Democracy Now! Jan 20, 2020
Today is the federal holiday that honors Dr. Martin Luther King Jr. He was born January 15, 1929. He was assassinated April 4, 1968, at the Lorraine Motel in Memphis, Tennessee. He was just 39 years old. While Dr. King is primarily remembered as a civil rights leader, he also championed the cause of the poor and organized the Poor People’s Campaign to address issues of economic justice. Dr. King was also a fierce critic of U.S. foreign policy and the Vietnam War. We play his “Beyond Vietnam” speech, which he delivered at New York City’s Riverside Church on April 4, 1967, as well as his last speech, “I’ve Been to the Mountaintop,” that he gave on April 3, 1968, the night before he was assassinated.
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[ Fifty years after the assassination of The Reverend Dr. Martin Luther King, Jr. many Americans who remembered the events of 1967 and 1968 — during their “Junior and Senior Years” of college — recalled their vivid and indelible memories amidst their 50th class reunions activities. ]
- The Yale Class of 1968 – Marked by Memories of Pain and Suffering
- An ‘Open Letter’ to the Class of 1968
- Earth Day & Class Reunions: What Do We Choose to Celebrate? What Do We Prefer to Ignore? What Will Be Our “Class Legacy” to Future Generations?
- Graduations & Class Reunions – Yale 1968
- “On our watch,” Yale ’68, the U.S. was hijacked.
Few members of the Class of 1968 who heard The Reverend Martin Luther King, Jr. in their senior year could ignore then or forget ever since the statement that he delivered in the Spring of their Junior Year on 4 April 1967 — exactly one year before he was assassinated on 4 April 1968.
It is perhaps for this reason that some the Class of 1968 are especially mindful that this year of 2018 also marks an important anniversary of another illegal and massively destructive war. It is the 15th anniversary of President George W. Bush’s declaration of “victory” in Iraq. On May 31 2003, members of Yale ’68 heard the speech by the Reverend William Sloane Coffin, Jr. (see below) when they returned from Washington, D. C. where classmate, George W. Bush, had held a special reception at the White House to begin their Reunion festivities.
At the time President Bush had recently returned from the deck of the aircraft carrier, Abraham Lincoln, where on 1 May 2003 he had celebrated “mission accomplished” as he announced that “…In the battle of Iraq, the United States and our allies have prevailed.” These memories are perhaps more vivid than even those of the Vietnam war,
- “It Was A Crime”: 15 Years After U.S. Invasion, Iraqis Still Face Trauma, Destruction & Violence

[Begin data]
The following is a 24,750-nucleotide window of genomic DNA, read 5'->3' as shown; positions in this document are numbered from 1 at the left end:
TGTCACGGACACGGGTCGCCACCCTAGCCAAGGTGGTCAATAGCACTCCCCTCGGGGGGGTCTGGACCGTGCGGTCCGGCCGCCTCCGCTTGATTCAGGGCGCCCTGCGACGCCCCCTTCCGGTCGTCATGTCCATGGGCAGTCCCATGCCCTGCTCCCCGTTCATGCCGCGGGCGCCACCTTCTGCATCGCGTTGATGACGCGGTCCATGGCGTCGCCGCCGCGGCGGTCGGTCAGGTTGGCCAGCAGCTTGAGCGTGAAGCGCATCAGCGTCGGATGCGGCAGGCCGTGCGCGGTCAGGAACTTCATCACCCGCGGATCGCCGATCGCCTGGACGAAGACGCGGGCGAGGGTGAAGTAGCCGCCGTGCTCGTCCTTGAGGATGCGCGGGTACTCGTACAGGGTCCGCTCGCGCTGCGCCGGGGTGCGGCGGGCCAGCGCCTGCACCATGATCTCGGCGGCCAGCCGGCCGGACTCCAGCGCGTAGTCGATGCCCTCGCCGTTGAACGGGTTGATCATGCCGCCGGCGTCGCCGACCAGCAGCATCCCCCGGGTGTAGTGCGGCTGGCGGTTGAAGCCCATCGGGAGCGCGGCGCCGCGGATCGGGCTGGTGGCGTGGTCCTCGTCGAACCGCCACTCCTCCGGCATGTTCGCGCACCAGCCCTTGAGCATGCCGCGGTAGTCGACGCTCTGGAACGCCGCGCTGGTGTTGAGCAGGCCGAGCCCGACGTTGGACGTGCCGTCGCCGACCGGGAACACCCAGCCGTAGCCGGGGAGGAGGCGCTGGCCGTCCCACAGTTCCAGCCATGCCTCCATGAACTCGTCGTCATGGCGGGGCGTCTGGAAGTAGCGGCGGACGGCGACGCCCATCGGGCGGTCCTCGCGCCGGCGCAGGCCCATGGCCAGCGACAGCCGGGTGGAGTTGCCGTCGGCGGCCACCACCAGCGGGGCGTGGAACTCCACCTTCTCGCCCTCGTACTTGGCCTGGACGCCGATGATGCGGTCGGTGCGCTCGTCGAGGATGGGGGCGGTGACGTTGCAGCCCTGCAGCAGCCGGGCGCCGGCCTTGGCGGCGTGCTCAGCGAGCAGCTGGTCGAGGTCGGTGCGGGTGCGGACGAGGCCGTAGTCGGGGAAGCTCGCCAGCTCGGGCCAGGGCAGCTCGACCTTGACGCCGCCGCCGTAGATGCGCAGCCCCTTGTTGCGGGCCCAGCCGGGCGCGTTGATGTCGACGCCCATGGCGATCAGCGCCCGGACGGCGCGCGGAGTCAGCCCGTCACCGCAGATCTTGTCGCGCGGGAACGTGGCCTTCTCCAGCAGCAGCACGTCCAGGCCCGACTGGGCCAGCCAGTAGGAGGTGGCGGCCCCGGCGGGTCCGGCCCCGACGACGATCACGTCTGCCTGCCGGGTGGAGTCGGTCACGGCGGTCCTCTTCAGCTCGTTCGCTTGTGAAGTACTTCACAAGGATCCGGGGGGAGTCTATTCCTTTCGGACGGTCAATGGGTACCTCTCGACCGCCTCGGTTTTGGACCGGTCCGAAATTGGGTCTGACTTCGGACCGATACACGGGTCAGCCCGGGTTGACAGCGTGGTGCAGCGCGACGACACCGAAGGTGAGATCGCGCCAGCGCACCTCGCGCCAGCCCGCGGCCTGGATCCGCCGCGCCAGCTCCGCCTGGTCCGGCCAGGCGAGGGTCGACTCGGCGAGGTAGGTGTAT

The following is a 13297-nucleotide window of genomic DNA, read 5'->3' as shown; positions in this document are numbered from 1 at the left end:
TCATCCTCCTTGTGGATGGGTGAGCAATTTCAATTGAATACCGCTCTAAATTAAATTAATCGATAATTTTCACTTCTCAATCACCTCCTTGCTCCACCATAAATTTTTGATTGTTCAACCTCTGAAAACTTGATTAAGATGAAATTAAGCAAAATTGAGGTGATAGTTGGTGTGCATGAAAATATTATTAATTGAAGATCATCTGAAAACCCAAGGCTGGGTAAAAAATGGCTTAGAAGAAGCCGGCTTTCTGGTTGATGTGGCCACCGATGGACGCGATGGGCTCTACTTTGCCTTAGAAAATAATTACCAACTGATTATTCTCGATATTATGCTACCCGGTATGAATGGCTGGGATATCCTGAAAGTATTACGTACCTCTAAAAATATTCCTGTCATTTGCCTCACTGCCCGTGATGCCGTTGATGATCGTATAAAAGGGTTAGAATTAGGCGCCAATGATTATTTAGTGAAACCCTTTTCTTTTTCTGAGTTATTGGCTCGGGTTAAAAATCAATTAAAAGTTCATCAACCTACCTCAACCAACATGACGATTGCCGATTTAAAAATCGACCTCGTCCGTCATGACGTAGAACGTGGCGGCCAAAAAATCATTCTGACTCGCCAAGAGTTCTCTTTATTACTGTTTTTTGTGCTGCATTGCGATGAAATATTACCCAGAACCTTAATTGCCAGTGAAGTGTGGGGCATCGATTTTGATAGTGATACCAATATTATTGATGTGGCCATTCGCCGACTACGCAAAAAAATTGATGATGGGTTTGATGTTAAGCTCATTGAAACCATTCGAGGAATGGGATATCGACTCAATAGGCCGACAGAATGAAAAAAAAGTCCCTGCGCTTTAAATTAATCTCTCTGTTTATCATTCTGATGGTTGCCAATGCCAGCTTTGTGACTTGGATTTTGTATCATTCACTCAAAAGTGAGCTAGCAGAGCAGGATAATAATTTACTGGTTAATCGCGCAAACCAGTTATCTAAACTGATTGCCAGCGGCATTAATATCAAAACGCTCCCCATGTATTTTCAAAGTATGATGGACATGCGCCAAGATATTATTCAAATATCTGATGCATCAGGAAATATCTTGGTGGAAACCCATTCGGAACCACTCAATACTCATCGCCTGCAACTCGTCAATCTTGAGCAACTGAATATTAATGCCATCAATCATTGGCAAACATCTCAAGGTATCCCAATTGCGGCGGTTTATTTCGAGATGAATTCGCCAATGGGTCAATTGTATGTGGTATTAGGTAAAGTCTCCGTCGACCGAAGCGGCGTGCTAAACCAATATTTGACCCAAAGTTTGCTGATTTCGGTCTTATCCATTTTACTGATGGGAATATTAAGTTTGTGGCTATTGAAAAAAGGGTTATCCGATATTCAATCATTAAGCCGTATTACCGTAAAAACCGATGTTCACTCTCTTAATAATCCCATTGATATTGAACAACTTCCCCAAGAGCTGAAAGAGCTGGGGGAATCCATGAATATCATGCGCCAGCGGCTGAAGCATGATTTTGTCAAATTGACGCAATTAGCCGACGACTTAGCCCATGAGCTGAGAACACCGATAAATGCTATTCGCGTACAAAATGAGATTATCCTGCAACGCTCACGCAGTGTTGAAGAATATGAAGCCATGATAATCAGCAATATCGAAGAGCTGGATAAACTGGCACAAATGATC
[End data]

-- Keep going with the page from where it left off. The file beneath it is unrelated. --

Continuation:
- From promises of liberation to years of conflict: Iraq War 15 years on (TIMELINE)
- “Shock and Awe” The Beginning of the 2003 Invasion of Iraq (CNN Live Coverage)
- Shock & Awe…Shocking & Awful: The War in Iraq
As it happens, as well, the year 2018 marks the one hundredth anniversary of the end of World War I, the war in which America began to intervene in the affairs of Europe and the crumbling vestiges of the Ottoman Empire in the Middle East. The British writer and great bard of Empire, Rudyard Kipling, reflected on conflicts such as that one in a sad poem entitled: “Gentlemen-Rankers”
The poem stands as a haunting portrait of once prominent figures in a world that had been destroyed by the world’s first global conflict.
Several generations later Yale’s “Gentleman Songsters” out on a spree repeated nearly word-for-word the phrases of Kipling’s “Gentlemen Rankers” — probably not fully realizing their sad refrain took up the rhymes and rhythms of a declining empire.
At the 35th Reunion of the Yale Class of 1968, shortly after the Whiffenpoofs once again sang the refrain from their signature song, The Reverend William Sloane Coffin, Jr. delivered a public address on the occasion of being honored as “The Permanent Chaplain” of the Class of 1968. [Excerpt from “Splendor and Wisdom” – a film by Lloyd Kaufman & Michael Herz – a Trauma Team Release]
Given these tumultuous events and anniversaries, we might well ask, therefore, fifteen years after The Reverend Coffin’s address and fifty years after they graduated from Yale what ever happened to the “Class of 1968?” The answer is as varied and complex as the members of the class itself, glimpses of which will, no doubt, appear in the Class Book soon to be published as part of the 50th Reunion festivities.